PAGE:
Watermill - Only a Matter of Time
13th February to 23rd March 2002.
From The Times 22/02/2002, Jeremy Kingston: "...however stimulating the insights along the way, the journey to a foregone conclusion forfeits the thrill of uncertainty." 2 stars (out of 5).
This is the Newbury Weekly News view.
Playing with time and chance
'ONLY A MATTER OF TIME', at The Watermill, until March 23
It is 1840 and the railway has yet to traverse the country east to west. In a Welsh field a stranger chances upon a farmer turning his hay.
Newbury Theatre's view:
Its an odd little play. Act 1 is about an educated Englishman who goes to Wales in the 1840s as part of the construction of the Great Western Railway. He meets an illiterate Welsh farmer, and fails to explain to him the benefits of progress. Act 2 is set in the present day and is about a chance meeting between two descendents of the original two - the industrial revolution has been replaced by the information revolution. Its a comedy, but with serious undertones, about irreconcilable differences between people.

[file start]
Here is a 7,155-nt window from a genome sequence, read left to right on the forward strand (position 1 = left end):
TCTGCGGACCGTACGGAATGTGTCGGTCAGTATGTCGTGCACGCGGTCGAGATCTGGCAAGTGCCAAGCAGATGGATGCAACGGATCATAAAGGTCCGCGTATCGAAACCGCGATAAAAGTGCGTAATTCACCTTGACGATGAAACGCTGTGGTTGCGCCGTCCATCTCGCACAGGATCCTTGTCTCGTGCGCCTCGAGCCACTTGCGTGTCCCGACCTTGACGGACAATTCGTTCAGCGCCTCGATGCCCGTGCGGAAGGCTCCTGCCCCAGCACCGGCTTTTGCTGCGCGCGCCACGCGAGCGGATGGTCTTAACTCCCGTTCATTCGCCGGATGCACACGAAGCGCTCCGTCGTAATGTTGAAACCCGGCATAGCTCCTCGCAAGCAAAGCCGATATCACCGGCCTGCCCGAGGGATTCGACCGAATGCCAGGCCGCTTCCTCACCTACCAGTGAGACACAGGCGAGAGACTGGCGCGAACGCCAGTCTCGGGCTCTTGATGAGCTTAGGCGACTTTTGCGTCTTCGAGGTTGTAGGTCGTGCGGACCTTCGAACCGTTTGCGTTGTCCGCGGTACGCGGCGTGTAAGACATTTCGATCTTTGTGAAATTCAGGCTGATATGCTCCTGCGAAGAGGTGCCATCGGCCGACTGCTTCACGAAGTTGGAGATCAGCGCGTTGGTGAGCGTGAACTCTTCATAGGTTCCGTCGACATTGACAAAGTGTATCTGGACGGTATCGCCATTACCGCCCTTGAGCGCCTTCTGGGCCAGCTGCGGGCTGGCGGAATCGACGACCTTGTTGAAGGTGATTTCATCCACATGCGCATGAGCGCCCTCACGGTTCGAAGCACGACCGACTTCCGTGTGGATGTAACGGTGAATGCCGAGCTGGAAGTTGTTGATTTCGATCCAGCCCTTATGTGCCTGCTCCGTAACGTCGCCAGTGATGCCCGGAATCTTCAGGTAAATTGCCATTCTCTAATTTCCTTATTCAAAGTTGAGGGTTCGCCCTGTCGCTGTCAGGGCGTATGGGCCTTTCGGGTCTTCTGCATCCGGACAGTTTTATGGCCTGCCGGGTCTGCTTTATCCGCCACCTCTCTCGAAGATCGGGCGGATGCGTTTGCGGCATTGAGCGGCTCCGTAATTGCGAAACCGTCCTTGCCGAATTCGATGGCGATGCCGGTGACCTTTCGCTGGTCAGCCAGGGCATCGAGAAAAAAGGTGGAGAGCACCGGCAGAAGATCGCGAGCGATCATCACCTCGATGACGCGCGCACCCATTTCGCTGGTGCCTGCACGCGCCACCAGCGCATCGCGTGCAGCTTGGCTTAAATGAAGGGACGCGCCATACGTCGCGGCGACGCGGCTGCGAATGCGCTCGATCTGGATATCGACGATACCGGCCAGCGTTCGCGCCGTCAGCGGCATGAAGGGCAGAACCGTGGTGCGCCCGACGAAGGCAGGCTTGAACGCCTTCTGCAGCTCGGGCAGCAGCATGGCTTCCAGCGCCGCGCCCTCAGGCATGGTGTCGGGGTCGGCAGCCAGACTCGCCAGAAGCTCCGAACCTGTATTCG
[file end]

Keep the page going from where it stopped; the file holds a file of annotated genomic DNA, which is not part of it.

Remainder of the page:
Alan Plater originally wrote this as a radio play, and his adaptation of it specially for the Watermill can't escape from its origins. It's very wordy, very static, and although it's a short play and the themes are interesting, it never quite fulfils its potential.
Meredith, the Welshman, played by Brendan O'Hea, takes a simple Luddite view of things when confronted with Fanshawe's (Simon Walter) arguments in favour of progress, but his own cogent arguments belie his peasant background. It's clear where Plater's sympathies lie, and Fanshawe never manages to outsmart his oppo, although a few pints together finally manage to bring some tolerance, if not consensus.